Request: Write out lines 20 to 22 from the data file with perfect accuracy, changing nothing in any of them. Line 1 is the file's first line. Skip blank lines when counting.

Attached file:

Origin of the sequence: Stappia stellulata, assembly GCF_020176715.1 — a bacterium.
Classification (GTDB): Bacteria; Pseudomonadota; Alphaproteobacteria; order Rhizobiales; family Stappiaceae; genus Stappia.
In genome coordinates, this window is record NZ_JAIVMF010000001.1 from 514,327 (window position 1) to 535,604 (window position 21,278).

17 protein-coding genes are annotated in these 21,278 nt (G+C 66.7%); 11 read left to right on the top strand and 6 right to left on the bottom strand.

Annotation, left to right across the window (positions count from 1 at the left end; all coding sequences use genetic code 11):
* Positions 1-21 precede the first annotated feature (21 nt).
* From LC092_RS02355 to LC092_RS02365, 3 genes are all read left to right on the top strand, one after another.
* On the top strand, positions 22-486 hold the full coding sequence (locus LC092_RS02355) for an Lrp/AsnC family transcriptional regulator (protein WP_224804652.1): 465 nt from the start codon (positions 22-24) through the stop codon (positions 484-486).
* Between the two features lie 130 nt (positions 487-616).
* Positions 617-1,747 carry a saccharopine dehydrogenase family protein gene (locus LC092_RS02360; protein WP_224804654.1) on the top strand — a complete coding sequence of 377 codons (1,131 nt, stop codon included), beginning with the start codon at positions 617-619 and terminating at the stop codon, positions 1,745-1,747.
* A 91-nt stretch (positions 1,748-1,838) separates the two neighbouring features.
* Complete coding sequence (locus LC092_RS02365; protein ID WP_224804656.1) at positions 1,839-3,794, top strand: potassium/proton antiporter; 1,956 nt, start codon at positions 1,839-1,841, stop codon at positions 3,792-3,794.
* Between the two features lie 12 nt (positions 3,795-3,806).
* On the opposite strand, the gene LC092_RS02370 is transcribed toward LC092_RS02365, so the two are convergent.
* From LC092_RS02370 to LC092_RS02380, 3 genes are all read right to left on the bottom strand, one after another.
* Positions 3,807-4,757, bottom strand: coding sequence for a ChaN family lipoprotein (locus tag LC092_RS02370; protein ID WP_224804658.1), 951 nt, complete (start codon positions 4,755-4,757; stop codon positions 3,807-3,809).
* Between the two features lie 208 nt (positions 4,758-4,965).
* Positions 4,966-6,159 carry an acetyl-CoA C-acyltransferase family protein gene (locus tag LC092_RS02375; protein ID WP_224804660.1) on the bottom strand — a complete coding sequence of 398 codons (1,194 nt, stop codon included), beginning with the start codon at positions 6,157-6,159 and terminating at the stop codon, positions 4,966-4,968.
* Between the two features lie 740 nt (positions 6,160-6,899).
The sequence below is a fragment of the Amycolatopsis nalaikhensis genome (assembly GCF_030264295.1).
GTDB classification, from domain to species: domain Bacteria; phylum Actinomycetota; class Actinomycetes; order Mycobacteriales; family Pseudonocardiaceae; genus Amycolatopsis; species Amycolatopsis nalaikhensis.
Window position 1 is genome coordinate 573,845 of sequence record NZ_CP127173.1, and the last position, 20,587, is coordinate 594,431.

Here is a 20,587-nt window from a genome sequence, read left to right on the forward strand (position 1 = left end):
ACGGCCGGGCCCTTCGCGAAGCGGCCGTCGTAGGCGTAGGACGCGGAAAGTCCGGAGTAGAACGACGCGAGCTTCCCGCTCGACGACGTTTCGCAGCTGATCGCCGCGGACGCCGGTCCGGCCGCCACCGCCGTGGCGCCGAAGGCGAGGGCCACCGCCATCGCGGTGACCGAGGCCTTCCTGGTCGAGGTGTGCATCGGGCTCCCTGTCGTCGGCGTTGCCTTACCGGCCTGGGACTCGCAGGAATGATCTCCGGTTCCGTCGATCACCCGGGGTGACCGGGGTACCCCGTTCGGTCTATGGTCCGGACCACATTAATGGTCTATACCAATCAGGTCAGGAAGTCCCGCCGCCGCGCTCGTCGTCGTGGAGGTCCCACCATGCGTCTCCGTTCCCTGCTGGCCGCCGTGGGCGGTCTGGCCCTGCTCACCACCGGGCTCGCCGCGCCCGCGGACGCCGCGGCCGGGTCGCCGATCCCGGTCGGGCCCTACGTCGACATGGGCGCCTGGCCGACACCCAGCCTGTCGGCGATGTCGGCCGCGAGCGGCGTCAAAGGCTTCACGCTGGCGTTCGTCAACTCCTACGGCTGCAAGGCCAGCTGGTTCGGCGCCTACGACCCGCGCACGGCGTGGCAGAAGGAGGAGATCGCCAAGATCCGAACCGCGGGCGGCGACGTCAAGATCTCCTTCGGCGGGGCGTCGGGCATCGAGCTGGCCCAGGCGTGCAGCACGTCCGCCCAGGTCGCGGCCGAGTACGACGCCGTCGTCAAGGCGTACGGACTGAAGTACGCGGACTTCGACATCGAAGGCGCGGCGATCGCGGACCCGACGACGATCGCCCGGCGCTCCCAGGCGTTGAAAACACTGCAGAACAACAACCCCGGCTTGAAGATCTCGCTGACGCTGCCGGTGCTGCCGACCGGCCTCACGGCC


The sequence below is a fragment of the Amycolatopsis nalaikhensis genome (assembly GCF_030264295.1).
GTDB classification, from domain to species: domain Bacteria; phylum Actinomycetota; class Actinomycetes; order Mycobacteriales; family Pseudonocardiaceae; genus Amycolatopsis; species Amycolatopsis nalaikhensis.
Window position 1 is genome coordinate 573,845 of sequence record NZ_CP127173.1, and the last position, 20,587, is coordinate 594,431.